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'There's an Incredibly Exciting World Waiting Just a Step Outside Japan'

translated by Mika Tokairin and Brett Larner
photo courtesy of race organizers Aravaipa Running

14:16 / 29:44 track runner Tsutomu Nagata, 29, took up ultramarathons after an accident in 2010 left his right arm permanently handicapped.  In 2013 he finished 3rd at the Lake Saroma 100 km in 6:44:33, a time that ranked him 6th in the world for the year.  

Nagata made his 100 mile and international debut Jan. 25 at the Coldwater Rumble 100 Mile Trail Run in the U.S., leading for the first two 20-mile laps before being overtaken by eventual winner Catlow Shipek (U.S.A.). Post-race he wrote about his experience.

Japanese emoticons:

(^-^)/ = happy/waving
(T-T) = crying (embarrassment)
(-_-;) = worried/stress

To begin with I'd like to thank Iwamoto-san and Rina-san from Club My Star for first suggesting this opportunity. Also to everyone in Tokirun, Igarashi-sensei, Seki-sensei, Ota-san and others who supported me, I don't know how to thank you enough.

The race started at 7:00 a.m. on the 25th.  At first there was a pack of four, but it quickly became just two of us.

Him: (^-^)/ "Hi! Blah blah blah blah."
Me: (T-T) "I don't speak English.  Sorry!  Sorry!  Sorry!"
Him: (^-^)/ "What's your name?"
Me: (T-T) "NAGATA!"
Him: (^-^)/ "Oh, NAGATA!"

We talked to each other like that but I couldn't understand his name. (-_-;)  Cat!?  He tried to imitate a cat going meow meow but...

He went to the toilet at the end of the first loop and I took the lead.  On the second lap the sun started to shine and it got so hot that I couldn't believe it was really winter.  There were three aid stations per lap with great cheering and support, and I really appreciated the staff's efforts to understand my poor English.  In the second half of the third lap I started slowing down and the guy caught back up to me (although I think I was the only one thinking of it as being caught).  When he caught up to me he asked, "Nagata!  You doing OK?"  I could tell from the difference between his positive way of thinking and mine that he was very strong, but I couldn't give up then so I chased after him.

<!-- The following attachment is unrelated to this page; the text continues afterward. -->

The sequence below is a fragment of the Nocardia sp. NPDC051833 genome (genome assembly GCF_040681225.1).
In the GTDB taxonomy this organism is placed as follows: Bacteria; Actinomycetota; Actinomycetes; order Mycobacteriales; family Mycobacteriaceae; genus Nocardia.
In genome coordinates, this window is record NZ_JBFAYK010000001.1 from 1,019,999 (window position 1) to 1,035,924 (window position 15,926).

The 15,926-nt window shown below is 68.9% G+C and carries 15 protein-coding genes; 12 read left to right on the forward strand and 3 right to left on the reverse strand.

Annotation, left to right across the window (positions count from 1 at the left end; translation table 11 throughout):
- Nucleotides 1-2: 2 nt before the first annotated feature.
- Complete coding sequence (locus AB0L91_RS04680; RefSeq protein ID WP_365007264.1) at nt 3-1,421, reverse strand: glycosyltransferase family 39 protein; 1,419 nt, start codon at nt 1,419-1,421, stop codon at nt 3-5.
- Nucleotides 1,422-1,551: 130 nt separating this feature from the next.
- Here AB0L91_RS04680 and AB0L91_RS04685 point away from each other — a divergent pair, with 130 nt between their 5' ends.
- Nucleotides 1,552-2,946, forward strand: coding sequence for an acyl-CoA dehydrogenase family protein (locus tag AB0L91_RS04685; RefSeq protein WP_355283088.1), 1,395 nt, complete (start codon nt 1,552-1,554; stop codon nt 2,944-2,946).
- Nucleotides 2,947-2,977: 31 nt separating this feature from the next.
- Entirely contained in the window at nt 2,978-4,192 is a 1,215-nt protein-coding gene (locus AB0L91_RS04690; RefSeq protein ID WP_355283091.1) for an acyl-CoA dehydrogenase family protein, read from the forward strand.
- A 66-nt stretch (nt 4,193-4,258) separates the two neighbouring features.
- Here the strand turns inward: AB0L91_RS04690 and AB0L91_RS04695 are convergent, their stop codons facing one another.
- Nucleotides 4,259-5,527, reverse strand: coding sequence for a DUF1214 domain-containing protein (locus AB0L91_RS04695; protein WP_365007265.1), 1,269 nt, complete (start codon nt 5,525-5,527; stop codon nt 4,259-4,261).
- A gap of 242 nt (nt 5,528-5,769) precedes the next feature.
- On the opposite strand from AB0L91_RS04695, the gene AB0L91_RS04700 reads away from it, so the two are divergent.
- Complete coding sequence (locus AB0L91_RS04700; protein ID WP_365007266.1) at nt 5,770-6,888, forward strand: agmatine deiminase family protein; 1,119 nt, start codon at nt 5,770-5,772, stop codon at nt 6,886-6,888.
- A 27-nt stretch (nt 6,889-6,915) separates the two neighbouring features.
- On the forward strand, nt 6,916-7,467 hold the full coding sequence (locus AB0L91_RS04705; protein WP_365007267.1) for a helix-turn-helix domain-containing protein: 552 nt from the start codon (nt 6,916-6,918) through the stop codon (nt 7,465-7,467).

On the fourth lap I was going as hard as I could trying to close the gap since there were people who were looking forward to seeing how I did. I was feeling like, "Hey, jackass! Wait up!" I wonder what the gap between us was at the end of the fourth lap? I was going through pain and agony I'd never tasted before while I was chasing him.

The fifth lap took an hour longer.  On the fifth lap I used a headlamp for the first time and ran through the darkness.  I crashed into cactuses, fell lots of times, took wrong turns, and the headlamp died.  I encountered a million problems, but somehow I got to the finish.

100 miles is a very long way.  If I was told to run it all by myself it'd be impossible.  Every person I lapped, saying "Good job!" to each other gave me strength.  I felt a new world in this race and became a new person again.  I find enjoyment in this through seeing my own growth and change.  That's my style.

Thanks to Rina-san's translation, after the race I was able to talk a lot to that guy I met there in the States.  I think there are great races and great race staff in Japan too, but my words are insufficient to express how much I felt that there was an incredibly exciting world waiting just a step outside Japan.

When I get back I want to talk about all this over some drinks.  I'd like to talk more to other people who are interested in ultramarathons.

Over and out.

Update: Read Catlow Shipek's account of the race here.

Coldwater Rumble 100 Mile Trail Run
Goodyear, AZ, U.S.A., 1/25/14
click here for complete results

1. Catlow Shipek (U.S.A.) - 15:09:52
2. Tsutomu Nagata (Japan) - 16:14:21
3. Jeremy Bradford (U.S.A.) - 18:29:30

1. Gina Dhaliwal (Canada) - 20:05:43
2. Katelyne Fischbeck (U.S.A.) - 21:00:52
3. Ema Eliason (U.S.A.) - 23:26:14

photo (c) 2014 Aravaipa Running
all rights reserved


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